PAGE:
The predecessor of the western in American literature emerged early with tales of the frontier. The most famous of the early 19th century frontier novels were James Fenimore Cooper's five novels comprising the Leatherstocking Tales. Cooper's novels were largely set in what was at the time the American frontier: the Appalachian Mountains and areas west of there. As did his novel The Prairie (1824), most later westerns would typically take place west of the Mississippi River.
The Western as a specialized genre got its start in the "penny dreadfuls" and later the "dime novels". Published in June 1860, Malaeska; the Indian Wife of the White Hunter is considered the first dime novel. These cheaply made books were hugely successful and capitalized on the many stories that were being told about the mountain men, outlaws, settlers, and lawmen who were taming the western frontier. Many of these novels were fictionalized stories based on actual people, such as Billy the Kid, Buffalo Bill, Wyatt Earp (who was still alive at the time), Wild Bill Hickok, and Jesse James.
By 1900, the new medium of pulp magazines helped to relate these adventures to easterners. Meanwhile, non-American authors, like the German Karl May, picked up the genre, went to full novel length, and made it hugely popular and successful in continental Europe from about 1880 on, though they were generally dismissed as trivial by the literary critics of the day.
Popularity grew with the publication of Owen Wister's novel The Virginian (1902) and especially Zane Grey's Riders of the Purple Sage (1912). The first Hopalong Cassidy stories by Clarence Mulford appeared in 1904, both as dime novels and in pulp magazines. When pulp magazines exploded in popularity in the 1920s, Western fiction greatly benefited (as did the author Max Brand, who excelled at the western short story). Pulp magazines that specialised in Westerns include
West, and Western Story Magazine. The simultaneous popularity of Western movies in the 1920s also helped the genre.
In the 1940s several seminal Westerns were published, including The Ox-Bow Incident (1940) by Walter van Tilburg Clark, The Big Sky (1947) and The Way West (1949) by A.B. Guthrie, Jr., and Shane (1949) by Jack Schaefer. Many other Western authors gained readership in the 1950s, such as Ray Hogan, Louis L'Amour, and Luke Short.
The genre peaked around the early 1960s, largely due to the tremendous number of Westerns on television. The burnout of the American public on television Westerns in the late 1960s seemed to have an effect on the literature as well, and interest in Western literature began to wane.
Western novels, films and pulps gave birth to Western comics, which were very popular, particularly from the late 1940s until circa 1967, when the comics began to turn to reprints. This can particularly be seen at Marvel Comics, where Westerns began circa 1948 and thrived until 1967, when one of their flagship titles, Kid Colt Outlaw (1949–1979), ceased to have new stories and entered the reprint phase. Other notable long-running Marvel Western comics included Rawhide Kid (1955–1957, 1960–1979) Two-Gun Kid (1948–1962), and Marvel Wild Western (1948–1957).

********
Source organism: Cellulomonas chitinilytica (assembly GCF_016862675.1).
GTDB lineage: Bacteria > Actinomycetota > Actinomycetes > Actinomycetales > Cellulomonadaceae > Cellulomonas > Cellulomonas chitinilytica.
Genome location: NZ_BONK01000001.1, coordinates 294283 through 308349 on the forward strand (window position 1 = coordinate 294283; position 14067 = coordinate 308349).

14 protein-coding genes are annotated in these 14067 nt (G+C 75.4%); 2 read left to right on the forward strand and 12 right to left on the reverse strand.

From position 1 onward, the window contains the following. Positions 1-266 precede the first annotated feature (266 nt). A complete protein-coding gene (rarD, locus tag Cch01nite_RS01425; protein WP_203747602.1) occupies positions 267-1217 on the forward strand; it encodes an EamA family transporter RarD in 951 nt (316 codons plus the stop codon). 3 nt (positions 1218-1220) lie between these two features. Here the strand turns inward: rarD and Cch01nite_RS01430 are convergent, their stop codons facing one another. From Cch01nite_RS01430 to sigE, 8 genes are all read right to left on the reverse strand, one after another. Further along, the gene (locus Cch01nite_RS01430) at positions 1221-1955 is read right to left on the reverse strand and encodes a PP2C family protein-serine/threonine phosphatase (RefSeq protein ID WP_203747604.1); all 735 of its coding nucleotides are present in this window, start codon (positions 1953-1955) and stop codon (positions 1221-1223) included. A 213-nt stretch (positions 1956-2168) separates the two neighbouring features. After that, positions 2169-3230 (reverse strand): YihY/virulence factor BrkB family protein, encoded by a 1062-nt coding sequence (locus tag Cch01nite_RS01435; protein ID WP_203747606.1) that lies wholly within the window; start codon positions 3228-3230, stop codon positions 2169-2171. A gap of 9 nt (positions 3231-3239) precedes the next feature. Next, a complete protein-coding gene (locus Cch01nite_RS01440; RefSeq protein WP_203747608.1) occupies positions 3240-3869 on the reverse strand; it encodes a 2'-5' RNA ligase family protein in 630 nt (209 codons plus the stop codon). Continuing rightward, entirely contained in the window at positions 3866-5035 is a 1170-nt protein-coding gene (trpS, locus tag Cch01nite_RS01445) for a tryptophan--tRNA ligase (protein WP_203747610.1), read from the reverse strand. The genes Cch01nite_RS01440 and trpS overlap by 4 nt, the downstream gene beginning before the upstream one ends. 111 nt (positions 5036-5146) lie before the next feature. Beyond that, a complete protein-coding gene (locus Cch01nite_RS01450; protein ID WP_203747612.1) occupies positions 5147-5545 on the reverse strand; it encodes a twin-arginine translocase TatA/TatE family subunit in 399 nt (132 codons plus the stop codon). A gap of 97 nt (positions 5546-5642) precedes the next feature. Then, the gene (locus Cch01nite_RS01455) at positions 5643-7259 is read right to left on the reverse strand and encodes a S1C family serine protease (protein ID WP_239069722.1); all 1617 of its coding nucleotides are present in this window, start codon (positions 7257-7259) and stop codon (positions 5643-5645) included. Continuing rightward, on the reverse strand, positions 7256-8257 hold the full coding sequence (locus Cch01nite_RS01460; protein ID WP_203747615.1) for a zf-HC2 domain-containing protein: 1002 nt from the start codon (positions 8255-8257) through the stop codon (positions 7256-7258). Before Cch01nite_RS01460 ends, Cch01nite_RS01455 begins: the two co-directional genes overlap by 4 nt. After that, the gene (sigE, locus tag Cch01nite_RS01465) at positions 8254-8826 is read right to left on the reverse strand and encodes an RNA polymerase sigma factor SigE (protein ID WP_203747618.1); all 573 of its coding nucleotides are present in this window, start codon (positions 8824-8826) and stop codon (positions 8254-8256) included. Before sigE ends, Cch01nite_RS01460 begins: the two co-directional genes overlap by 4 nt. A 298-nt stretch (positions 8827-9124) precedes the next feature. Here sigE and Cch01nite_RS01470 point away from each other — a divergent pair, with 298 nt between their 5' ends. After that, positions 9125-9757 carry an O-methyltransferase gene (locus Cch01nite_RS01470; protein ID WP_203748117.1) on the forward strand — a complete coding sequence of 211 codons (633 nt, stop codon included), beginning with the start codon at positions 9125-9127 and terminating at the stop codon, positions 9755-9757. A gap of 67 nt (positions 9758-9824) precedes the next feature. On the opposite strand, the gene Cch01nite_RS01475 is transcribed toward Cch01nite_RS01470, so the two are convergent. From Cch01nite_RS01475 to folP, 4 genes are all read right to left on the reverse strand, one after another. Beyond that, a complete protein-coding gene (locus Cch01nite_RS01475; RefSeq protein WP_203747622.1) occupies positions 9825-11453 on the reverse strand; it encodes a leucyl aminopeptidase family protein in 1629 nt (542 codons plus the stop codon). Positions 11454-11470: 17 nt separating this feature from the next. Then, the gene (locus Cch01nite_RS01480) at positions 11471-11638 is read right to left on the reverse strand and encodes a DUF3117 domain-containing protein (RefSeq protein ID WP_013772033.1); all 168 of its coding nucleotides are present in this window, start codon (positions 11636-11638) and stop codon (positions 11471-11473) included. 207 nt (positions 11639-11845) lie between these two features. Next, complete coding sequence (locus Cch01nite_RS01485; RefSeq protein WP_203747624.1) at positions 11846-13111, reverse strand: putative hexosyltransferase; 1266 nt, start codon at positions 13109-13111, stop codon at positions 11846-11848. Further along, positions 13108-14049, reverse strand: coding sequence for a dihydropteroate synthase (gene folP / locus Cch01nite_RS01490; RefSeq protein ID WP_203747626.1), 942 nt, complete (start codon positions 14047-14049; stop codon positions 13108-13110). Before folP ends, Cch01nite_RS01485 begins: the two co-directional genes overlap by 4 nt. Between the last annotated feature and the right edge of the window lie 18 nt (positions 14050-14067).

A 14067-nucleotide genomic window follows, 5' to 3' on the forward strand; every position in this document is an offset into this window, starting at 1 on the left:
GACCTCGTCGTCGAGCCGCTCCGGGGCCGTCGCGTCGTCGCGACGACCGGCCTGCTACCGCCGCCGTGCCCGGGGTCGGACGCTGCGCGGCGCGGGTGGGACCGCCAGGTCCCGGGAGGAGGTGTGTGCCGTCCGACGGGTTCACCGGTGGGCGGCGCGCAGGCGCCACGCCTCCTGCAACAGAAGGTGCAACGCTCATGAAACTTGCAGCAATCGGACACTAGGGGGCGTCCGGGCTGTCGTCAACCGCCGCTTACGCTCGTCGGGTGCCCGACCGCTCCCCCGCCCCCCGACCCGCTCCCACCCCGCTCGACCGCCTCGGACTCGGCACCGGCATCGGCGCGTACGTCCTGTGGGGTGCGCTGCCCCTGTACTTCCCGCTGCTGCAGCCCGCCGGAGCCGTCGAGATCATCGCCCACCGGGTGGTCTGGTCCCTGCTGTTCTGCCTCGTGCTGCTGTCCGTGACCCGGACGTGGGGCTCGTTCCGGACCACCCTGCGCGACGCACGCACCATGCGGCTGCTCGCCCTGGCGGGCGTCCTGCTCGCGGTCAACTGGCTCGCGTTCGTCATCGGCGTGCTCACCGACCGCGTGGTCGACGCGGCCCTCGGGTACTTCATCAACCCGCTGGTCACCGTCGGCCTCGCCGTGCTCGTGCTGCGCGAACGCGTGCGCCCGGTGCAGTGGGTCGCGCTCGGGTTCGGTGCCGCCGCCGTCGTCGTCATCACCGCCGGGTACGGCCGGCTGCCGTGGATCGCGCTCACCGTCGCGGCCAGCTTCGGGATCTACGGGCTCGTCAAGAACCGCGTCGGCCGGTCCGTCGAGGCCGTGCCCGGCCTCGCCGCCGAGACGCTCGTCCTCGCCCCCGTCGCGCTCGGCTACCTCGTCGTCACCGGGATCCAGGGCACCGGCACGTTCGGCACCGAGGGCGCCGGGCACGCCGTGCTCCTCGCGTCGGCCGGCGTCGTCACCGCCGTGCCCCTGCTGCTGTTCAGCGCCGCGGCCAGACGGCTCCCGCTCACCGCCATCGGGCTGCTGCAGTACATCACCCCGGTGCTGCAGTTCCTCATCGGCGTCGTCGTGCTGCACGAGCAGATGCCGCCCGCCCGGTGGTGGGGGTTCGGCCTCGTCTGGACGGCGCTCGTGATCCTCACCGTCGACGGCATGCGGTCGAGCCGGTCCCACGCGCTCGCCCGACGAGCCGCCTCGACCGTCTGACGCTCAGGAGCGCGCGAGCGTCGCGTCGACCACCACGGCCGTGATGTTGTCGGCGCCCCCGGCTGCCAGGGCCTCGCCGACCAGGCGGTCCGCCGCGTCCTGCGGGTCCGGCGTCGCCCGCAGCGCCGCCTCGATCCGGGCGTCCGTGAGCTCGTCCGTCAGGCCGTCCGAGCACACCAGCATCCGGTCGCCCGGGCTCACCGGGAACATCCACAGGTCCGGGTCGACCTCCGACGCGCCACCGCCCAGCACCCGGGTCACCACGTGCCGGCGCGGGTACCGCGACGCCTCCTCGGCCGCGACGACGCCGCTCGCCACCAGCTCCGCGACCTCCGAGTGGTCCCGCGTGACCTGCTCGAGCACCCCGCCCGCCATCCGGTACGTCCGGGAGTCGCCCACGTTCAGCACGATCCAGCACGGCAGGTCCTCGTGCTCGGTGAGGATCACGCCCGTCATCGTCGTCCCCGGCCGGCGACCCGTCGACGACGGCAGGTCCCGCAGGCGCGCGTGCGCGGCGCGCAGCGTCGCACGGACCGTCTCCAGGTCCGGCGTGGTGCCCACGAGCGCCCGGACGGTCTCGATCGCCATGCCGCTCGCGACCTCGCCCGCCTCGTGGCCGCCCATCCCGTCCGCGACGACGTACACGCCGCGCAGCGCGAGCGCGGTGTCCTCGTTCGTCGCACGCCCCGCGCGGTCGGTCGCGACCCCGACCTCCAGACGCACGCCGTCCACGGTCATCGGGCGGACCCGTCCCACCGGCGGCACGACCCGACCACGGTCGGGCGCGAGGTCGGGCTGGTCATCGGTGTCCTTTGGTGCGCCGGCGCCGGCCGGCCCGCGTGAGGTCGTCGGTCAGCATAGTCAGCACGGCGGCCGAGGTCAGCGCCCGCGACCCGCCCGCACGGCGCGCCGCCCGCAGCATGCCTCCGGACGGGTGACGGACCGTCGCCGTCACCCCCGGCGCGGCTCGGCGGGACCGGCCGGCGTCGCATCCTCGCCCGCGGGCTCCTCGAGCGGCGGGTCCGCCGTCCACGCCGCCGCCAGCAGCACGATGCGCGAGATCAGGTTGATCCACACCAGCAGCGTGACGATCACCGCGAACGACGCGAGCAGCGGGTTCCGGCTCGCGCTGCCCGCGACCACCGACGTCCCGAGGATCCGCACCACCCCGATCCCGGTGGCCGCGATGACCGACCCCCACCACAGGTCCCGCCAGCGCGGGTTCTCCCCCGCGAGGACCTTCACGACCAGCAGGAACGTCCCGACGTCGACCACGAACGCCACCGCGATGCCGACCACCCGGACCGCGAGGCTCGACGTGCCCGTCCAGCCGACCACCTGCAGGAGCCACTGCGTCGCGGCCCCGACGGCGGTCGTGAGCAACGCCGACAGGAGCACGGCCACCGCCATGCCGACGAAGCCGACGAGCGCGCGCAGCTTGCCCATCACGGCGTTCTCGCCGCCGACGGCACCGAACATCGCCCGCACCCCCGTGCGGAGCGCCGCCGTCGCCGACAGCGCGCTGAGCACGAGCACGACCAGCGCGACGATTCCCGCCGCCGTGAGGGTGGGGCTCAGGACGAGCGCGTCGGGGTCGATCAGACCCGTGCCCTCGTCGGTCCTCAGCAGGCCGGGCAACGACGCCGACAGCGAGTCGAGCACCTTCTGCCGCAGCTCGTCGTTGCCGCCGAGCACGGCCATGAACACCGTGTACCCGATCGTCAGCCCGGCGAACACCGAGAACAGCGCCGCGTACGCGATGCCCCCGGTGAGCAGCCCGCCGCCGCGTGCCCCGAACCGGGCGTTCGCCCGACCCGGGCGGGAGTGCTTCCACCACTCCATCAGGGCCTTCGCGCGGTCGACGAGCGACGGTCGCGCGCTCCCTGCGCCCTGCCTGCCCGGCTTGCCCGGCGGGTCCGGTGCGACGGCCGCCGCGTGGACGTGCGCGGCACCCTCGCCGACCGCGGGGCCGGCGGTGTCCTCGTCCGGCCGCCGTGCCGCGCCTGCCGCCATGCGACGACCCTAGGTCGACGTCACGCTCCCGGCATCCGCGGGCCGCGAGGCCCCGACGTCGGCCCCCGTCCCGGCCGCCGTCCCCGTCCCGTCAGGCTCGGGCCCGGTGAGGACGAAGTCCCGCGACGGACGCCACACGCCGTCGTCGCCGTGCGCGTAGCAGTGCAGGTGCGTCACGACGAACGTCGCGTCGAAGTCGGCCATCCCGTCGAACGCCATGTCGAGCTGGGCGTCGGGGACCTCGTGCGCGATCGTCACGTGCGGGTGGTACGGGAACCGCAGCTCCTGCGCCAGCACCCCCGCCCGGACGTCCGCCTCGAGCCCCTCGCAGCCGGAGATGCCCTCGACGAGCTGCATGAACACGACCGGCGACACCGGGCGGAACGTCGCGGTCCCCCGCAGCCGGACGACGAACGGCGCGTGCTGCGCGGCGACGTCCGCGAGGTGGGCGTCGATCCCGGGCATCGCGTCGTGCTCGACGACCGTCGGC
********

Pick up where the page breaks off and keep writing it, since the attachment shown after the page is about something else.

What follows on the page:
DC Comics published the long-running series All-Star Western (1951–1961) and Western Comics (1948–1961), and Charlton Comics published Billy the Kid (1957–1983) and Cheyenne Kid (1957–1973). Magazine Enterprises' Straight Arrow ran from 1950 to 1956, and Prize Comics' Prize Comics Western ran from 1948 to 1956.
Fawcett Comics published a number of Western titles, including Hopalong Cassidy from 1948 to 1953. They also published comics starring actors known for their Western roles, including Tom Mix Western (1948–1953) and Gabby Hayes Western (1948–1953). Similarly, Dell Comics published Roy Rogers comics from 1948 to 1961, and Magazine Enterprises published Charles Starrett as the Durango Kid from 1949 to 1955.
The popular Western comic strip Red Ryder was syndicated in hundreds of American newspapers from 1938 to 1964.
1970s and 1980s
In the 1970s, the work of Louis L'Amour began to catch hold of most western readers and he has tended to dominate the western reader lists ever since. George G. Gilman also maintained a cult following for several years in the 1970s and 1980s. Larry McMurtry's and Cormac McCarthy's works remain notable. Specifically, McMurtry's Lonesome Dove and McCarthy's Blood Meridian (both published in 1985) are recognized as major masterpieces both within and beyond the genre. Elmer Kelton, mostly noted for his novels The Good Old Boys and The Time it Never Rained, was voted by the Western Writers of America as the "Best Western Writer of All Time". Early in the 1970s Indiana novelist Marilyn Durham wrote two popular Western novels, The Man Who Loved Cat Dancing and Dutch Uncle. Western readership as a whole began to drop off in the mid- to late 1970s.
1990s and 2000s
Readership of western fiction reached a new low in the first decade of the twenty-first century, and most bookstores, outside a few western states, only carry a small number of Western fiction books. Nevertheless, several Western fiction series are published monthly, such as The Trailsman, Slocum, Longarm and
The Gunsmith. The genre has seen the rumblings of a revival, and 2008 saw the publication of an all-Western short story magazine Great Western Fiction which was published by Dry River Publishing in Colorado. Nevertheless, the magazine was short-lived and folded after only two issues.